Insights From A Career-Defining Letter

When Wes Zirkle received a four-page letter from his Uncle Jack that espoused advice on being a lawyer, he had no idea the effect it would have on his career. In his words, Zirkle, now general counsel at Just Marketing International, remembers the takeaways from that letter and connects them to moments in his career

It’s not always easy to be the good guy in this profession. Frankly, it’s easier to be a dickhead. Civility, especially in contentious situations, takes effort. As I’ve matured in my career, I have started to appreciate the individual my uncle is, the way he conducts himself as a professional, and the great deal of effort it must take him. He had an important influence on the way I think professionals ought to behave and how people should treat other people.

When my uncle was a young attorney, a superior asked him to do something that was legal but not right, in his opinion. My uncle thought about it and made the decision not to do it, knowing it could mean losing his job. He wrote a memo to his superior and copied the superior’s superior, explaining what he was asked to do, and why he didn’t feel it was right. Eventually, my uncle got promoted, and the other guy didn’t stay with the company. It was an example, to me, that there will be moments at crossroads, and that doing the right thing is worth personal risk but is usually rewarded.

I had that crossroad moment as a new attorney. It was a moment when I thought the way something was going down wasn’t right. Uncle Jack’s letter was in my mind. I decided that I had to say “No.” First thing in the morning, I was sitting in my car at the office, and I was finally like, “OK, let’s just go get fired.” And it was terrifying because I needed that job. But I stood my ground, and from that moment on, that person respected me and treated me better. I remember thinking, “Huh, that actually worked.”

People respect those who have integrity. You have to stand up for what is right. You have to stand up for the truth. When you have a moment in which there is clearly a right way and a maybe-not-so-right way to do something, and you’re standing your ground over ethical reasons, other people will respect that. They may not like you, but they will respect you. It adds another dimension to your character as a professional. There are a lot of lawyers who can do the same thing and do it very well, but what sets people apart is the person they are.

Be an advocate, but always be fair. Especially in transactional practice, if you screw somebody, they will figure it out, and it will damage the relationship between the parties. I once heard a prominent attorney speak at a conference about putting their best case forward in a document and making the other side fight for every point. What crap! Not only does that waste valuable time for everybody—because non-issues become issues—it is disrespectful to the other side. Don’t make the other side ask for what you should already have given them.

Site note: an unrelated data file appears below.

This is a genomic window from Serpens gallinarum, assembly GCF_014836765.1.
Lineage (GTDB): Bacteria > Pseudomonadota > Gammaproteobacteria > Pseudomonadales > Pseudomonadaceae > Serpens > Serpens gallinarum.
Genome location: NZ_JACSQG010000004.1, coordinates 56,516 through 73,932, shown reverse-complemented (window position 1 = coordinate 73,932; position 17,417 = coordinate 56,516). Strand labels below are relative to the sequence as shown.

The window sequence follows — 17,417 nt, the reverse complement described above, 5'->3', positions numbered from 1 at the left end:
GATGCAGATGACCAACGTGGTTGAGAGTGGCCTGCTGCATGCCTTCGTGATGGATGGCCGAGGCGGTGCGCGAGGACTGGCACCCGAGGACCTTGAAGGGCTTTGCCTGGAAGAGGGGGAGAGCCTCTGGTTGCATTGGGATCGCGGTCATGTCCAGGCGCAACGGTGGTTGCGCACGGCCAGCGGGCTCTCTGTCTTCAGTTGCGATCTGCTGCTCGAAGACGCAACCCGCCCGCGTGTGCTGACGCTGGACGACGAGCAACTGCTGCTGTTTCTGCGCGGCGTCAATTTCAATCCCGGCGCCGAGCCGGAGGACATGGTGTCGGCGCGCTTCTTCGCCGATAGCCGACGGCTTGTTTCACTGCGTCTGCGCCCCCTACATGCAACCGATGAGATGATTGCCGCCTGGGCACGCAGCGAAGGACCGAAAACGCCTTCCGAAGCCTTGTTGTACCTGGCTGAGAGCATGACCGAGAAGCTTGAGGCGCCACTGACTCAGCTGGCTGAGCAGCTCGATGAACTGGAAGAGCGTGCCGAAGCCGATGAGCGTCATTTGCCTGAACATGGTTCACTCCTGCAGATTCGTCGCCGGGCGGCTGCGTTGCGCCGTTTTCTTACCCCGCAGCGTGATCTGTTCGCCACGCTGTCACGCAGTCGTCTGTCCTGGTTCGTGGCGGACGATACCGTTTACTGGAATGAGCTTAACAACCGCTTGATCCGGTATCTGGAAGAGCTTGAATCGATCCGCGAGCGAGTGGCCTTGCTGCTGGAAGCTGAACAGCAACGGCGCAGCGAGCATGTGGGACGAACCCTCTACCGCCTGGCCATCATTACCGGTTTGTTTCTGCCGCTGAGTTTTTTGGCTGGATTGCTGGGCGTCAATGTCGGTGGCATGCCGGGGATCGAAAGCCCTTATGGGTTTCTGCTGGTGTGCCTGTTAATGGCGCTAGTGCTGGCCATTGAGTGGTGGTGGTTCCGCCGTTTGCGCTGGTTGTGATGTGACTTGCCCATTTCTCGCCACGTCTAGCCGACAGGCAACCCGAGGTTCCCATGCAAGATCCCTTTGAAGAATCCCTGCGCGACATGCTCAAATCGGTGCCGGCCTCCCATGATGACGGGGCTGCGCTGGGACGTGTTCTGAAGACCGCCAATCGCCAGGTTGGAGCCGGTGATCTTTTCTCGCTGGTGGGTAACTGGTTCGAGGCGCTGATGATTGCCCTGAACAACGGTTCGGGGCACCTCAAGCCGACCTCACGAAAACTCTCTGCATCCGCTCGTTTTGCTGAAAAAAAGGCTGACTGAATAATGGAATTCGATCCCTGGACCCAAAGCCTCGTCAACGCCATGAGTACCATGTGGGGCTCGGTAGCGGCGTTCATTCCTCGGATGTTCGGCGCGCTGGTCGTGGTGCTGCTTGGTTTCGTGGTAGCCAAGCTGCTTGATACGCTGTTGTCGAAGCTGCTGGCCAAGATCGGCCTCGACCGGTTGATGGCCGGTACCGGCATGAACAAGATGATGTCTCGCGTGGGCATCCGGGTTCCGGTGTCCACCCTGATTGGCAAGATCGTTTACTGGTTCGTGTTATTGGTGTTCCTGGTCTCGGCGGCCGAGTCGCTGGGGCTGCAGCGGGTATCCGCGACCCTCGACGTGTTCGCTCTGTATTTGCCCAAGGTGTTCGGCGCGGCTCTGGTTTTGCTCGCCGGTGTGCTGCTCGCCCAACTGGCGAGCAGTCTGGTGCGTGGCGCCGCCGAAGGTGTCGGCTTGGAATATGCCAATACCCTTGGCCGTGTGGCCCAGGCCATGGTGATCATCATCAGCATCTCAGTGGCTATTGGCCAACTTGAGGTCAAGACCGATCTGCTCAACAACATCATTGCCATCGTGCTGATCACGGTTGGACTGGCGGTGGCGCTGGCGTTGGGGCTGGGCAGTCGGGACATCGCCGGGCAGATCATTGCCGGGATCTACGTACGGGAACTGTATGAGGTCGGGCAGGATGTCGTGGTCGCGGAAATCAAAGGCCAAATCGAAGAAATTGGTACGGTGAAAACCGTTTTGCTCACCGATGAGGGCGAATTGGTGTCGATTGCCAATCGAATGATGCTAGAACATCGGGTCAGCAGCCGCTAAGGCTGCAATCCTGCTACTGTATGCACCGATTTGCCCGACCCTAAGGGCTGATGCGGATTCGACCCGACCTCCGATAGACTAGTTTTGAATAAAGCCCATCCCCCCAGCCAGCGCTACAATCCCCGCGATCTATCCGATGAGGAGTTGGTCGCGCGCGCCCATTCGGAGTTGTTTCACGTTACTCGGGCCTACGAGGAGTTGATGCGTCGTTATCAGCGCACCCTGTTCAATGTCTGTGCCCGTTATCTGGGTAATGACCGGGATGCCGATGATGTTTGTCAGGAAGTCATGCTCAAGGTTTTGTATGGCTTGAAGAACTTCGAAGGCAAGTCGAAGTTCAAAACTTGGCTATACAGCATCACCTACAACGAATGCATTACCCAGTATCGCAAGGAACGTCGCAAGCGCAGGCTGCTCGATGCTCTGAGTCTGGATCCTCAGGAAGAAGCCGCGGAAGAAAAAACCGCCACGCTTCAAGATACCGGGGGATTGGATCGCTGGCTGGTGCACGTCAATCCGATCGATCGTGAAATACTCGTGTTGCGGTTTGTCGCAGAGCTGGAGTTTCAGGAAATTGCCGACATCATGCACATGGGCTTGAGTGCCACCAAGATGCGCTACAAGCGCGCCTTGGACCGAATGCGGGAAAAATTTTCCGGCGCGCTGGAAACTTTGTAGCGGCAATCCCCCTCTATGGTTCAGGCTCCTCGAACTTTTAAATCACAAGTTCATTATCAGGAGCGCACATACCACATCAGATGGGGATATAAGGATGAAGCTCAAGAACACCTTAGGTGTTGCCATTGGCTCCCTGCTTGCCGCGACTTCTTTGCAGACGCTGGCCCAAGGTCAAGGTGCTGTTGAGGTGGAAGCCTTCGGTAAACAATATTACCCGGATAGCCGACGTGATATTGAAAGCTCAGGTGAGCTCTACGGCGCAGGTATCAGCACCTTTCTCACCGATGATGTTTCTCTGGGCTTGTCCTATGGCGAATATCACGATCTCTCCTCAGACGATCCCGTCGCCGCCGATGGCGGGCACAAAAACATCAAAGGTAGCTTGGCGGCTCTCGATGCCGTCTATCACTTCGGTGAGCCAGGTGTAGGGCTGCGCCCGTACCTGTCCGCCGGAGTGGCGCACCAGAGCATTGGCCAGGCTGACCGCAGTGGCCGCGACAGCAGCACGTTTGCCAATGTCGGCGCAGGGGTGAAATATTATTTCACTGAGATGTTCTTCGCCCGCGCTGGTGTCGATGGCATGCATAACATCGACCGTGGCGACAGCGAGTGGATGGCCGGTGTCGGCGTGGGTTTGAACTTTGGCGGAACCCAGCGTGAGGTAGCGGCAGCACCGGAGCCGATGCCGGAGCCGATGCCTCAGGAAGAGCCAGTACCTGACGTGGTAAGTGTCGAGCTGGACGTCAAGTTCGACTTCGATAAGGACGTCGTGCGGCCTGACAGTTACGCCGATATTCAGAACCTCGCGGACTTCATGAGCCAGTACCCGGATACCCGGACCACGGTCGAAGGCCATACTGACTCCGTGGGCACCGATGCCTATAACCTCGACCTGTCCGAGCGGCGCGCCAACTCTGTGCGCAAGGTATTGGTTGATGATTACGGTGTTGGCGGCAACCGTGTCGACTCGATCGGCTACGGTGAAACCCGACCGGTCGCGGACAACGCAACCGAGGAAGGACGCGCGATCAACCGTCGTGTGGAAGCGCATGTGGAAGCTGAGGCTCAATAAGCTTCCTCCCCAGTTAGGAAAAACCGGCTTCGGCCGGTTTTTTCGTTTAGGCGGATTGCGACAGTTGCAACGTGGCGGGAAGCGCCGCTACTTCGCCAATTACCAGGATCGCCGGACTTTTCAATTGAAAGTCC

Almost as a rule, I don’t believe in standard terms and conditions. I hate them. To use them is to basically say, “I don’t have the time to care how this deal really impacts you. I don’t care. I have to get this off my desk so I can do something else. Standard terms are easier for me and my client, which is more important than the needs of you and your client.”

If the first impression you make on the other party is a disregard for their needs, that’s the wrong tone. Especially at the beginning of a new deal, if you as a lawyer are not respectful, and you don’t treat the other side with respect and don’t listen to their concerns, the business relationship starts off in the wrong place.

I believe that everybody is fundamentally good, but it’s all about how they work through adversity and how they interact with other people that makes the difference. It’s something you have to be conscious of every day. Some interactions are very easy. Some take thought. You have to think very deliberately about other people. You have to be very aware that how you carry yourself affects other people. I don’t think it’s necessarily difficult to do, but it isn’t natural. It is natural to go to work and want to complain about the commute, whatever. But the person you are talking to has his own problems. Focus on lifting him up.

Lawyers get a bad rap—but clichés exist for a reason. I think a lot of lawyers are too competitive. They think of the profession as a series of win-lose scenarios. I think a lot of lawyers look at the practice of law like it’s just a game. I hate the phrase, “It’s just business.” That’s supposed justification for being a jerk.

You can be an advocate and be civil. I suppose there are situations in which there really should be a winner and a loser, but I think the majority of legal practice is about finding solutions. That’s what we’re trying to do. We’re trying to find solutions, even in litigation.